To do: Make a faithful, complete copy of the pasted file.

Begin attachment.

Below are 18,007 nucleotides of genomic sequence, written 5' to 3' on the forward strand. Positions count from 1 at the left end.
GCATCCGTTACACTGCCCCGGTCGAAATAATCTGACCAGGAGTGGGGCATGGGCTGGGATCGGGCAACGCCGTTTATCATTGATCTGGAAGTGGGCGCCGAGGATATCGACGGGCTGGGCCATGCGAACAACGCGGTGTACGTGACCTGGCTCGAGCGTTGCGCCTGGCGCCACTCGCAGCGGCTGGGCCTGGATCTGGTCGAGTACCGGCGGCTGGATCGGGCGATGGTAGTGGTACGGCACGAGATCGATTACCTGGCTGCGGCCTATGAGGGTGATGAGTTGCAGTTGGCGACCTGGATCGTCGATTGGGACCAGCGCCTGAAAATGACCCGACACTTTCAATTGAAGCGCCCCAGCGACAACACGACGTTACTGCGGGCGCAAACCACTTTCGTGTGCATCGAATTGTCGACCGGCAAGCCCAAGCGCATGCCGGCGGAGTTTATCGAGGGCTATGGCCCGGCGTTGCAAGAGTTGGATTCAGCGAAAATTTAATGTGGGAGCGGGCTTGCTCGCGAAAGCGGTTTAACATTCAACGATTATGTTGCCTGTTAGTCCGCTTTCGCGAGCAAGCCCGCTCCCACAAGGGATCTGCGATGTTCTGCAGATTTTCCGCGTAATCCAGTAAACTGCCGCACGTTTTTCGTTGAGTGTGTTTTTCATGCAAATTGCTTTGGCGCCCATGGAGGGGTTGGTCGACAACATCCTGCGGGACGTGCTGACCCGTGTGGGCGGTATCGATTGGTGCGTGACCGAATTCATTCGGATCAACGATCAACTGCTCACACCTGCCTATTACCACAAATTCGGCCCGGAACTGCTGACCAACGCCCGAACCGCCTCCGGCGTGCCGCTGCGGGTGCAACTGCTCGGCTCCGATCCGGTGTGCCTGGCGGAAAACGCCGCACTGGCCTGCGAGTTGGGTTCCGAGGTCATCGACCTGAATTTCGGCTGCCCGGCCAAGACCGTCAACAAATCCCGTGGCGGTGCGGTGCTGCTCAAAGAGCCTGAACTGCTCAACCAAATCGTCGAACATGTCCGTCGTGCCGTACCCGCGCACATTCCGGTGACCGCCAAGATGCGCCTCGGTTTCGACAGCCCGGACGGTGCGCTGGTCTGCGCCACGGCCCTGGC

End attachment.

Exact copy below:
Below are 18,007 nucleotides of genomic sequence, written 5' to 3' on the forward strand. Positions count from 1 at the left end.
GCATCCGTTACACTGCCCCGGTCGAAATAATCTGACCAGGAGTGGGGCATGGGCTGGGATCGGGCAACGCCGTTTATCATTGATCTGGAAGTGGGCGCCGAGGATATCGACGGGCTGGGCCATGCGAACAACGCGGTGTACGTGACCTGGCTCGAGCGTTGCGCCTGGCGCCACTCGCAGCGGCTGGGCCTGGATCTGGTCGAGTACCGGCGGCTGGATCGGGCGATGGTAGTGGTACGGCACGAGATCGATTACCTGGCTGCGGCCTATGAGGGTGATGAGTTGCAGTTGGCGACCTGGATCGTCGATTGGGACCAGCGCCTGAAAATGACCCGACACTTTCAATTGAAGCGCCCCAGCGACAACACGACGTTACTGCGGGCGCAAACCACTTTCGTGTGCATCGAATTGTCGACCGGCAAGCCCAAGCGCATGCCGGCGGAGTTTATCGAGGGCTATGGCCCGGCGTTGCAAGAGTTGGATTCAGCGAAAATTTAATGTGGGAGCGGGCTTGCTCGCGAAAGCGGTTTAACATTCAACGATTATGTTGCCTGTTAGTCCGCTTTCGCGAGCAAGCCCGCTCCCACAAGGGATCTGCGATGTTCTGCAGATTTTCCGCGTAATCCAGTAAACTGCCGCACGTTTTTCGTTGAGTGTGTTTTTCATGCAAATTGCTTTGGCGCCCATGGAGGGGTTGGTCGACAACATCCTGCGGGACGTGCTGACCCGTGTGGGCGGTATCGATTGGTGCGTGACCGAATTCATTCGGATCAACGATCAACTGCTCACACCTGCCTATTACCACAAATTCGGCCCGGAACTGCTGACCAACGCCCGAACCGCCTCCGGCGTGCCGCTGCGGGTGCAACTGCTCGGCTCCGATCCGGTGTGCCTGGCGGAAAACGCCGCACTGGCCTGCGAGTTGGGTTCCGAGGTCATCGACCTGAATTTCGGCTGCCCGGCCAAGACCGTCAACAAATCCCGTGGCGGTGCGGTGCTGCTCAAAGAGCCTGAACTGCTCAACCAAATCGTCGAACATGTCCGTCGTGCCGTACCCGCGCACATTCCGGTGACCGCCAAGATGCGCCTCGGTTTCGACAGCCCGGACGGTGCGCTGGTCTGCGCCACGGCCCTGGC